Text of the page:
Capturing the Perfect Moment
This is taken off Joe Buissink's blog entry of May 2006. He's a celebrity wedding photographer who has shot the weddings of people like Christian Slater, Hilary Swank, Lucy Lawless, Jennifer Lopez, Jessica Simpson and Christina Aguilera.
In a world dominated by shortcuts, fast food and instant fulfillment, I can’t help but feel there are too many photographers out there missing the point about the art of this incredible craft we call professional photography.
I know my timing might be off, but before any professional should even be allowed to purchase a high end digital camera they should be required to shoot a case of film. Make it black and white, color, chrome – I don’t care. Just learn how to see the image without “chimping”.
Just in case you don’t know what “chimping” is, watch any new photographer with a digital camera. After every image, you’ll see them flip the camera over and look at the LCD and give a few encouraging “ooh-ooh-ooh’s” confirming they got the shot!
So, let’s stop the chimping and start learning to see the image shooting neuro-chromes in our head. Learn to understand how to see the light. Learn to understand some posing basics. Learn to understand the rules of composition and exposure. Relax, I’m not suggesting you abandon a photojournalistic style, but the reality is that beauty is still in the eyes of the checkbook holder.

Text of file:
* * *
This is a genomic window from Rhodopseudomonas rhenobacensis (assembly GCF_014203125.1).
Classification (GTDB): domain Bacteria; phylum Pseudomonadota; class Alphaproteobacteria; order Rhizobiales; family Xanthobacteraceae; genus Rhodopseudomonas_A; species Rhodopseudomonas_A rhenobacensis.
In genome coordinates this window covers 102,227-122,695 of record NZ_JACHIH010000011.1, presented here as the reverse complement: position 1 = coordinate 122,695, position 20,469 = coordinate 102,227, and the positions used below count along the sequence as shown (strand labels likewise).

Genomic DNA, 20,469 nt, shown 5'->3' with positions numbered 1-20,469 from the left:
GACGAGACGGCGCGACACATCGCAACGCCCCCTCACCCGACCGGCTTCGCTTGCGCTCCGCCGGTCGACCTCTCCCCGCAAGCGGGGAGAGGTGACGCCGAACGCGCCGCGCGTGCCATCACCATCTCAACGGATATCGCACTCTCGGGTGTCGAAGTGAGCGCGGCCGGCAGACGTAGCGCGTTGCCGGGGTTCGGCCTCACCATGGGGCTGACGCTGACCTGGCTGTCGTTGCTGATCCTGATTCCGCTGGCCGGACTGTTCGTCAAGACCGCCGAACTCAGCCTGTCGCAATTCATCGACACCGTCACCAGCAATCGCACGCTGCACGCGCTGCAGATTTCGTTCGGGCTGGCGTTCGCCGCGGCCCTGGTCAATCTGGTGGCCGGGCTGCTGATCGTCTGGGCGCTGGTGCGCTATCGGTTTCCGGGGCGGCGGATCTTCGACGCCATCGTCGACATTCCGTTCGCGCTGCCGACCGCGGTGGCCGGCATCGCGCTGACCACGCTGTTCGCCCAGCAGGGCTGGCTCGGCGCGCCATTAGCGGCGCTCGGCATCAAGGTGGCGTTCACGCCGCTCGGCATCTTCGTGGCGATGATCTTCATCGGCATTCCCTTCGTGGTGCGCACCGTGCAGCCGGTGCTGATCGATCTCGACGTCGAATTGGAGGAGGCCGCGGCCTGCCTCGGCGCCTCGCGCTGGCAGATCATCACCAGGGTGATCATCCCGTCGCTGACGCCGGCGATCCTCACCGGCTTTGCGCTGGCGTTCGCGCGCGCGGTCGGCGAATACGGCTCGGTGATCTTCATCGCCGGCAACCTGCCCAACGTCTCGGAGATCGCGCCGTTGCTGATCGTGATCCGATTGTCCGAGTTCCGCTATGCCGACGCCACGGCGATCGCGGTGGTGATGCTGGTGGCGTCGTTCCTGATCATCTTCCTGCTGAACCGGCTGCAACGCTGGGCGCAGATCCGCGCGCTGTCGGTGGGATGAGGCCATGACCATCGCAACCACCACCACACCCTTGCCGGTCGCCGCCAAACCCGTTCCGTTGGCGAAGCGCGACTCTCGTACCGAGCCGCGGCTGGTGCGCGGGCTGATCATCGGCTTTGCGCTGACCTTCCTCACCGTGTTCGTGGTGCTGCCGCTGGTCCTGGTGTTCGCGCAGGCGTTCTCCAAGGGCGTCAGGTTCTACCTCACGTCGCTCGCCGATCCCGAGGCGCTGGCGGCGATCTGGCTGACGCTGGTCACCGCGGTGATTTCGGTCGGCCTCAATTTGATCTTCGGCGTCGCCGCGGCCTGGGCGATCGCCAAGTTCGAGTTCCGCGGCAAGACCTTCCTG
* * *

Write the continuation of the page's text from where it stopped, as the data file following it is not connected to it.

It’s great to create images you enjoy, but the bottom line is your client. And, maintaining your own respectable bottom line in terms of profit and efficiency means getting the image the first time out. If you get it right in the first place you don’t have to screw around at the computer and it means you understand the process. You have to at least know the rules before you can break them.
Want to be truly inspired? Visit a decent photographic gallery and look at images from the 30’s and 40’s. Better yet, how about just using Google and look up, Henri Cartier Bresson who coined the term, the decisive moment, George Hurell or Alfred Eisenstadt? When Eisenstadt took that famous shot of the sailor and nurse in Times Square – he couldn’t “chimp”…but he didn’t need to – he knew the minute he clicked the shutter he got the shot.
Look at the lighting in a George Hurell print. Then pay attention to the printing quality itself. Years ago Skrebneski took a black and white photograph of Paulina Poriskova. The printing of the image was so pure that you could see how blue her eyes were – and it was a black and white print!
I’ll admit I’m still a film guy, but it’s not because I don’t love new technology. I just love film’s imperfections. I love the way the image isn’t perfect – because we’re not about creating the perfect photograph. There is no such thing. We’re about capturing the perfect moment. Whether you’re working in a PJ style, or a posing style there is always a perfect moment. Work on learning to understand photography’s roots and the basics of exposure, lighting, composition and yes, even posing – then go crank up your digital camera and shoot a wedding!